When I originally heard “The Snake King” last week it was through the Soundcloud premiere by Billboard. Then I listened to some songs individually on Alexa, streaming from Amazon in my kitchen – purposely passing on the real depressing ones since my kids were nearby. Last night I picked up the actual CD from Best Buy and today played it while I was getting some work done. For today’s listen, I wasn’t trying to analyze the lyrics but just listening as a casual listener. The verdict? It is SO FREAKING INCREDIBLE!
It really is. The songs are so catchy and the music has so many layers. When I was a kid, my parents had the “Jesus Christ Superstar” record and I used to dance around singing it in the living room. Since our family is Jewish, I always thought it was a little weird that my parents even had that record, but the music was so good and fun to sing. This kind of reminds me of that, a bluesy version. It’s telling a story and the topics aren’t something I would normally choose to listen to, but the songs are amazing.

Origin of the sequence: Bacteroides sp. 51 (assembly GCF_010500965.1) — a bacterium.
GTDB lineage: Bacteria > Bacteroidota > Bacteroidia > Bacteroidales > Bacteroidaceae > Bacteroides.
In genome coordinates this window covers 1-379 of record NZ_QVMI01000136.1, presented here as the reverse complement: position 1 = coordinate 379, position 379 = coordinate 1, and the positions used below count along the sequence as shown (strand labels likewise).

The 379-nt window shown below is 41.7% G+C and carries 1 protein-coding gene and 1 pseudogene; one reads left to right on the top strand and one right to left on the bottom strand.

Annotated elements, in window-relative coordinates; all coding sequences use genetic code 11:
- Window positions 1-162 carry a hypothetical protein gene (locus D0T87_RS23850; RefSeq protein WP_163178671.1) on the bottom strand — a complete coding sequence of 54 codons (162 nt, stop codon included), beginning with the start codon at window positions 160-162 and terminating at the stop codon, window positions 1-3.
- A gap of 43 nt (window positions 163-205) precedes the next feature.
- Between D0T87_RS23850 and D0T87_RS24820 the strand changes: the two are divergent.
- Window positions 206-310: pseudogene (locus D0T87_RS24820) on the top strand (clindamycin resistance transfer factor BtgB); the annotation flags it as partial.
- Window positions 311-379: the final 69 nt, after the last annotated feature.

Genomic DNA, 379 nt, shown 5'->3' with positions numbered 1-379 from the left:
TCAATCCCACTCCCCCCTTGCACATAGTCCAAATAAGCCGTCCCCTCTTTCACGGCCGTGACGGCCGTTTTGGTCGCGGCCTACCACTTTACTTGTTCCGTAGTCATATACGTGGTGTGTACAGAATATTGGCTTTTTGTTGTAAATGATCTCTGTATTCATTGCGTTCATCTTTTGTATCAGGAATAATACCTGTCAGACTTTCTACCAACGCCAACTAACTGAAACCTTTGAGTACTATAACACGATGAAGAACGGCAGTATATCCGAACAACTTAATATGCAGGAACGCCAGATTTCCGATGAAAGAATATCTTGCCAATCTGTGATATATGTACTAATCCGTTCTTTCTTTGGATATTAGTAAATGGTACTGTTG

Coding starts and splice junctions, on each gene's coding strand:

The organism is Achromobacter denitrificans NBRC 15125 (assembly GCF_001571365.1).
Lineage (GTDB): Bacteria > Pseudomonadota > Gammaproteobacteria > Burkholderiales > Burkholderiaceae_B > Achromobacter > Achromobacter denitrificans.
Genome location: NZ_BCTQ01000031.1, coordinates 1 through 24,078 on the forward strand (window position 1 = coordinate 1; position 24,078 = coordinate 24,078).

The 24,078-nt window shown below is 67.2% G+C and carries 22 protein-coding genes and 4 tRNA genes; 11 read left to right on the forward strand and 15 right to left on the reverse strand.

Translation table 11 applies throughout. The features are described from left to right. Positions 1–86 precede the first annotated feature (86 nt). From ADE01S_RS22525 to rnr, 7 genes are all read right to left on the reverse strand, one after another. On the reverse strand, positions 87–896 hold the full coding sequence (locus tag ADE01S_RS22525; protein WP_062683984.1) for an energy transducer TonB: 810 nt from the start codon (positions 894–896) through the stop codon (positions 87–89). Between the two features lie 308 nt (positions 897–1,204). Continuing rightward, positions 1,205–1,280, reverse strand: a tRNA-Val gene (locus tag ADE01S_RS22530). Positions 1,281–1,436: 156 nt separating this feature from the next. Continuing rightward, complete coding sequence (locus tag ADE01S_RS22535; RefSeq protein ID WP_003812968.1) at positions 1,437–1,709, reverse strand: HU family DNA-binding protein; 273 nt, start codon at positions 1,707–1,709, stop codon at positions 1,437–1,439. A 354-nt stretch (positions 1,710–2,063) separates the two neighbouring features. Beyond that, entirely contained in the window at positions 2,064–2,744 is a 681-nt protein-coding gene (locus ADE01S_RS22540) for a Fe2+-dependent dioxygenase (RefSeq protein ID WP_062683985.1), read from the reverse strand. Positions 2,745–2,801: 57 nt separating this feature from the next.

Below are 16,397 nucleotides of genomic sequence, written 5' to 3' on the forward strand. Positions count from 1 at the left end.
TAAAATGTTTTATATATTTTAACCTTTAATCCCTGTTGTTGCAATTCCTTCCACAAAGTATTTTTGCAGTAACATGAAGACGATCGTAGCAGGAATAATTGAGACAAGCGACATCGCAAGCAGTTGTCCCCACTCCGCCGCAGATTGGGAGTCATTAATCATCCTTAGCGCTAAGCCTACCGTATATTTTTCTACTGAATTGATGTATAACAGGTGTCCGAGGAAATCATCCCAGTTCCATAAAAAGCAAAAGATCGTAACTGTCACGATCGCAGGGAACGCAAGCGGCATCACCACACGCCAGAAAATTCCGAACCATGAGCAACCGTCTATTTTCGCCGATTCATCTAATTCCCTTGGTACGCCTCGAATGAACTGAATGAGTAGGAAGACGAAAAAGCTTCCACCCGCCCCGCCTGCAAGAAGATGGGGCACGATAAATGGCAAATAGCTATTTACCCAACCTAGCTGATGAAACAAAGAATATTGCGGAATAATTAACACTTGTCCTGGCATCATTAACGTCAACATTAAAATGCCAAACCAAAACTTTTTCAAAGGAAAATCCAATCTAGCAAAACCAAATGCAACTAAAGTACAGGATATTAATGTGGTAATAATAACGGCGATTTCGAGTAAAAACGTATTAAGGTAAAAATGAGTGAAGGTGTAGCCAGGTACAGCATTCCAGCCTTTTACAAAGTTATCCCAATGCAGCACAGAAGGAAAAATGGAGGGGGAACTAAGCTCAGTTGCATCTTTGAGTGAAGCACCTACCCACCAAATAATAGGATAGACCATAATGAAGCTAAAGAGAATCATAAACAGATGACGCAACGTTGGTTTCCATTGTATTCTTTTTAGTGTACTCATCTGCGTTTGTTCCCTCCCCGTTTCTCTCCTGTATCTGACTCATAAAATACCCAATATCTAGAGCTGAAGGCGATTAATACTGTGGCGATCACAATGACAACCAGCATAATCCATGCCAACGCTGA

“Suicide Manifesto” is still just as depressing though, because once you know that that was how RS was thinking last year, it’s hard to move past that. But if “The Snake King” were to be made into a rock opera, there could be a character representing a human on Earth who is affected by the work of “The Snake King” and that could be that character’s song. I’m not sure yet what the overall story would be, but I think there may be something there.
Anyway, right after the last song listed on the CD “Orpheus in the Underworld,” there’s another song that’s not listed: “Goodbye, St. Paul.” The song is listed on the Japanese import CD, but apparently it’s a hidden track on the U.S. version.
It’s also cool to see all the different instruments listed in the CD booklet that were used in the songs: electric and electric slide guitars, acoustic guitar, harmonica, electric piano, synth horns, bouzouki, violin, viola, Dobro, mandolin, banjo and ukulele. In addition to his touring band, there are familiar names listed, such as Jeff Silverman and Tim Pierce (both who he used to perform with) and Jimmy Z (who played sax on “Bop ‘Til You Drop.”) Were the typos on the “Suicide Manifesto” credits intentional? A kind of “I don’t care” message for that song or is a typo just a typo?
There’s also a picture of him and his mom and their dog (Elvis?) in the CD booklet and a little tribute to her.